For some time, I’ve been asking myself the same question over and over: why must I, a Providence tax- paying property owner, squat on private land abutting my residence, erect fencing and install curb appeal plantings (at my own expense) to solve chronic illegal dumping? The answer: because a corporate property owner refuses to monitor and care for their property. And city regulatory departments pay lip service to neighborhood resident concerns, dole out inconsistent zoning and code enforcement and avoid real solutions to such pressing issues.
In normal times — pre-covid/pre-climate change — long time Providence residents such as myself knew the deal and overlooked such neighborhood inequities. After all, we love Providence! But my feelings toward Providence have changed. Like many non-native Rhode Islanders, I discovered Providence as a college student, first as an undergraduate, then, after leaving for work opportunities on the West Coast and the American South, returned for graduate studies at RISD. With a focused work career, I happily settled into Providence, espousing to all that the city’s geographical location, intellectual and artistic prowess, appreciation for historic preservation, compact size, affordability compared to neighboring cities, created opportunities for a wonderful quality of life. I discovered Providence was my home!
I have lived in the city since the late 1970’s. As many non-traditional entrepreneurs have discovered, I have at times commuted elsewhere to make a living but always considered Providence home.
As we know, Providence has experienced economic booms and busts, had its share of progressive and not so enlightened government administrations, been governed by high profile egotistical mayors, others out of the spotlight. Some administrations, with the help of state government, rightfully focused on downtown revitalization efforts (hey, we’re the city that moved rivers!) and increased the city’s profile as an important tourist destination. Some administrations improved neighborhood issues residents care about: street lighting and road surfacing, redevelopment of the park system, community policing. Others directed financial resources at pet project improvements in targeted neighborhoods. It’s obvious the city government views the socio-economic measure of one’s neighborhood as the yardstick for investment.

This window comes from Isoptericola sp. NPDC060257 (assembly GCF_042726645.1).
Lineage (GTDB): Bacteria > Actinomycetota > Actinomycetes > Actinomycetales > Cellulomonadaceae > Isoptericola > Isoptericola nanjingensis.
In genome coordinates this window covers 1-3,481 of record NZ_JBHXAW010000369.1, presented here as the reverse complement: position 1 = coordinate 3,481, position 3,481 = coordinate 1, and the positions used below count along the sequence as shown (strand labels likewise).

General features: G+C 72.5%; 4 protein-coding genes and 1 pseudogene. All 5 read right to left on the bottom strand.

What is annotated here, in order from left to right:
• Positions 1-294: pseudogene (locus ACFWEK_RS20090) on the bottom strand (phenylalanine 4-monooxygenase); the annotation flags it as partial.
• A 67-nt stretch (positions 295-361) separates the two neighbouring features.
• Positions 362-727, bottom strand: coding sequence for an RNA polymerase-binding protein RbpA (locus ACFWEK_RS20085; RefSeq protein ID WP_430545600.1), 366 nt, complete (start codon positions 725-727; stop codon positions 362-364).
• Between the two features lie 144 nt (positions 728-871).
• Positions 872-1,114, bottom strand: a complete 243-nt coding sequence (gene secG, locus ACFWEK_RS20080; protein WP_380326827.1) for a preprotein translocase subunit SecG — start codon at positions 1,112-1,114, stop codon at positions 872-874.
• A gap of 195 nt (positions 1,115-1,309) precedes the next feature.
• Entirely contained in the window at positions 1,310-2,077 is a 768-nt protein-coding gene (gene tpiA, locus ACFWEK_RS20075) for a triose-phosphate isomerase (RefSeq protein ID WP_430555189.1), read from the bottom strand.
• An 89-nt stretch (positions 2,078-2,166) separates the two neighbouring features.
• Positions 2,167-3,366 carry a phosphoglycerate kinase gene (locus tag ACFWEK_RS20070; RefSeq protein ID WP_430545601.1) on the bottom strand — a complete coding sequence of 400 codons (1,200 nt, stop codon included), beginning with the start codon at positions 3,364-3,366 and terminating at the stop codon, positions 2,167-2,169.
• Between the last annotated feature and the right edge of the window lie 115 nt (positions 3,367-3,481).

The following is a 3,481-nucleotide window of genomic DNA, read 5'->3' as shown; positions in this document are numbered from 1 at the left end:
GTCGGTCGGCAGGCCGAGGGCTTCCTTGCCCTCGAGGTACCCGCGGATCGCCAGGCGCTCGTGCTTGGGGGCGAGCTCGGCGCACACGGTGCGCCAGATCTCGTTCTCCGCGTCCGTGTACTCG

Lately Providence hardly feels like ‘the Renaissance city.’ A thirty-year resident of the Wanskuck neighborhood, the quality-of-life pales in comparison to other city neighborhoods I’ve lived in. Wanskuck, one of many working-class neighborhoods, lacks the amenities of favored neighborhoods (East Side, Elmhurst, West End, Downcity) such as well lit, safe paved streets and sidewalks, marked crosswalks, bike paths, street trees, and suffers from inconsistent city services — street sweeping, plowing, zoning and code enforcement to curb noise, litter, illegal dumping, illegal uses for property.
These problems are city-wide, not unique to my neighborhood, and have persisted for decades. From all indications current Mayor Smiley is an earnest and forward-thinking politician who boldly proclaimed he would make Providence America’s best run city and restore quality of life on a par with ‘safe suburban and rural communities.’ Though it’s early in his administration, he’s got his work cut out for him. I don’t see his administration trending favorably to solving these complex problems. The city’s antiquated regulations inconsistently enforced by entrenched city departments favor offending property owners over law abiding neighborhood residents.
The recent catastrophic flooding of the Branch Avenue shopping center is a direct result of past/present city administrations’ inability to enforce antiquated regulations, take climate change impacts seriously, and envision wholistic watershed green infrastructure improvement solutions.
Providence faces severe economic challenges so it’s unrealistic that government can solve all its quality-of-life ills. Smashing confiscated ATV’s, obsessing about the PVD fest, proclaiming Providence to be ‘America’s 1st Climate Jobs City’ makes for great headlines but doesn’t get to the fundamental problems that make Providence an unfavorable place to live.
Quality of life, what quality of life? Sadly, after much deliberation, it’s time to leave Providence. I’m done squatting on land I don’t own, paying out of pocket for someone else’s improvements.